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| The Iron Maiden Commentary | Rants | Rant 19: If it ain't broke, why fix it? |


If it ain't broke, why fix it?

Gho§t in the Machine

Iíve had this on my mind after the recent purchase of Blazeís Silicon Messiah.

Metal music, and sub genres in general, seem doomed from their birth to their demise. Metalís distinctions serve as standards, and inhibitors of excellent music. Of course, there are the creative and imaginative progressive metal bands, but it seems bands like Power Symphony, Trans Siberian Orchestra, and Neurosis stray too far from metal into something more obscure. As said before, staying within the boundaries of metal can often eliminate the originality of the music. Iron Maiden comes to mind. How does a band maintain such a vast and loyal fan base? Simple: they put out the "same album" almost every time.

I have somehow made the distinctions from the Maiden eras so far, but they are very vague and insignificant in the almost omniscient perspective. The Paul albums seem to be simply rock oriented, lacking the maturity of structure and quality lyrics, yet writing original music for its time.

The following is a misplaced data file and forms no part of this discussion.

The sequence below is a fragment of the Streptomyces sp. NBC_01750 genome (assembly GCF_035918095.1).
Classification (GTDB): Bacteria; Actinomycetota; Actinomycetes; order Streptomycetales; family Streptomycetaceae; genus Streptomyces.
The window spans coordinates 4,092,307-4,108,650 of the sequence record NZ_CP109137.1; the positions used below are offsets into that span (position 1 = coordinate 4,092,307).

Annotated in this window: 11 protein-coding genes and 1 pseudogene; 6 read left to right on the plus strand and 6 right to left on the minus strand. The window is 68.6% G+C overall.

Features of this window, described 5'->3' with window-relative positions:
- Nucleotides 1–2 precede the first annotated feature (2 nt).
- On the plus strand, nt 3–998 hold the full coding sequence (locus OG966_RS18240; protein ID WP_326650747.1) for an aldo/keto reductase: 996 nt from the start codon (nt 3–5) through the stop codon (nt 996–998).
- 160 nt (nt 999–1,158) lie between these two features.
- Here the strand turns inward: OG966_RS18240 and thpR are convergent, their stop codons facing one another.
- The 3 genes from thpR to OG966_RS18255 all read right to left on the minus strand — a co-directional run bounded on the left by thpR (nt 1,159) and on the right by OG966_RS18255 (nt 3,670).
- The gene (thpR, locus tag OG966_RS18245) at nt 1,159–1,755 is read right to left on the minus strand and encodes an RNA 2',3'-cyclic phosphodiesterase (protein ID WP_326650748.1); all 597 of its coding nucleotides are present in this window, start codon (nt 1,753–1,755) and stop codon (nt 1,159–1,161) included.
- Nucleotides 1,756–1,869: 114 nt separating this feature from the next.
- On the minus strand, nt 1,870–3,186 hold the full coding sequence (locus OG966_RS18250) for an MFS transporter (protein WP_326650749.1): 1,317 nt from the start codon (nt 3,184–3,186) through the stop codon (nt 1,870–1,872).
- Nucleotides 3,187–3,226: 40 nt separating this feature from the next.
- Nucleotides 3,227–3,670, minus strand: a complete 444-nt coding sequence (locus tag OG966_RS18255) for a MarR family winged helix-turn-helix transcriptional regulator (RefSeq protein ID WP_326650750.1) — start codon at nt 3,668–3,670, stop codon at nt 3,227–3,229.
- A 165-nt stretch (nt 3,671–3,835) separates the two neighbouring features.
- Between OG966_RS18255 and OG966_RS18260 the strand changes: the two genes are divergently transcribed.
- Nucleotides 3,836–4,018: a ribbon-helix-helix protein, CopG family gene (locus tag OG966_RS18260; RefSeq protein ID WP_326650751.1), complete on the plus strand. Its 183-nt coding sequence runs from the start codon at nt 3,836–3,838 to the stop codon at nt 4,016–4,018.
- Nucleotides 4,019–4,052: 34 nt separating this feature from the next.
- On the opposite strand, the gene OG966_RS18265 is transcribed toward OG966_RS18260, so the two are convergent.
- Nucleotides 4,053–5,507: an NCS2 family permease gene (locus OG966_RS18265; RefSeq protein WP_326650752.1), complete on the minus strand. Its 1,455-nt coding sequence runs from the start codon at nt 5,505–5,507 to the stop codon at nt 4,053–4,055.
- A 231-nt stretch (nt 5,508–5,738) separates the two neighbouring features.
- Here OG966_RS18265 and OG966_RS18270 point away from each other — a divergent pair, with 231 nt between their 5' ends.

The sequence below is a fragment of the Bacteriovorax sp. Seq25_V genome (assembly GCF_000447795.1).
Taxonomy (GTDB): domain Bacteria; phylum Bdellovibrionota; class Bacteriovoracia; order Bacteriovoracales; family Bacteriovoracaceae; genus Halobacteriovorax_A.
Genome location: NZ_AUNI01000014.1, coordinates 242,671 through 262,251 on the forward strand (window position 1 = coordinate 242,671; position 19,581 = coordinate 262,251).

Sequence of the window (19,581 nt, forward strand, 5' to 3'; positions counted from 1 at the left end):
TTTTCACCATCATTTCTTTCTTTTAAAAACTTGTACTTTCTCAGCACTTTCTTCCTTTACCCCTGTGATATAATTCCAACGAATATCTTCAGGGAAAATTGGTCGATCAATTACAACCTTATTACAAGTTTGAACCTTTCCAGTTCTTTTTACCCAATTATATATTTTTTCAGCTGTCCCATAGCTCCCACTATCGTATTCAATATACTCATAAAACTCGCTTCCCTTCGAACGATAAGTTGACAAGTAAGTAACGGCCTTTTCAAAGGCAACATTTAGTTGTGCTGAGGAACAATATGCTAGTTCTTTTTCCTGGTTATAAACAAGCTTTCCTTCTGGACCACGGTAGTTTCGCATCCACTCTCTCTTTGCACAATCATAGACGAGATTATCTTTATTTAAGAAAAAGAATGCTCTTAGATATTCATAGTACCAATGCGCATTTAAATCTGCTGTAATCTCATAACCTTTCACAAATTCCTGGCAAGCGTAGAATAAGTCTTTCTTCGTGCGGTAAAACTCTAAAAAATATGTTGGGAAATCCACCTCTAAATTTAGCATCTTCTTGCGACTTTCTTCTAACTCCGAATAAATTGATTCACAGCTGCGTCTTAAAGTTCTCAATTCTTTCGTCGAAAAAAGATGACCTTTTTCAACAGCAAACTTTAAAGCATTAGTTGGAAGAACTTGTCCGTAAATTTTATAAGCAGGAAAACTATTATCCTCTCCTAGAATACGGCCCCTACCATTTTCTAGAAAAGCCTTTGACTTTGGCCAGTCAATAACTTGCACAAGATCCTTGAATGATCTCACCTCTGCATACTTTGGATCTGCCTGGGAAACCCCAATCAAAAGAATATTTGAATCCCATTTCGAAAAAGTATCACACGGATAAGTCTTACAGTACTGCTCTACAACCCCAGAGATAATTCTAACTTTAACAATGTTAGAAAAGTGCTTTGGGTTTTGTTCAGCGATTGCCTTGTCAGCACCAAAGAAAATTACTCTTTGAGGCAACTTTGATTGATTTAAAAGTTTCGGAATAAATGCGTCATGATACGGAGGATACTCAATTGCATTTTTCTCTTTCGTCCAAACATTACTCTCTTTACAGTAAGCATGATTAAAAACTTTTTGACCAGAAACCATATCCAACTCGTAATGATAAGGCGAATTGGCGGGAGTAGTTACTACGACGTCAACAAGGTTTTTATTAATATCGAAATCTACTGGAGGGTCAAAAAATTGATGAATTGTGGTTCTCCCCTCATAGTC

The first 3 Bruce albums in general, seem to be the time in Maiden where Bruce takes over as the siren of a front man all of metal has come to recognize. I was impressed at first. But Dickinson sure enough, became more tasteless with his singing the more I heard of him. Throwing around his range at almost every chance, I became annoyed with such wailings as 'Invaders', 'Aces High' (or should I say, "Rangeís High"), and the 'Flight Of Icarusi. Even more so, his singing live was horrible. Out of key, blasting away like the primadonna heís known to be, I cannot believe why these 3 recordings receive such high praise. The music itself, is basic metal. Judas Priest with less crunch, it seems. A little Deep Purple too.

The two progressive albums, restored my faith in Maiden though. Itís apparent that Dickinson can show his ability to use his range tastefully in 'Wasted Years', a steady, sorrowful wail in 'The Loneliness of the Long Distance Runner', and also as a melodic chant ('Heaven Can Wait'). Despite the 'Can I Play With Madness', Dickinsonís vocals are steady and seemingly secondary in Seventh Son Of A Seventh Son. The album has a small allusion to a new vocal style, which shall be mentioned later. The music of both Somewhere in Time and Seventh Son Of A Seventh Son are simply phenomenal. Intricate synthesizer, vocal, and guitar melodies, weaving through each other so beautifully. This is where I believe, Maiden reaches their apex of music.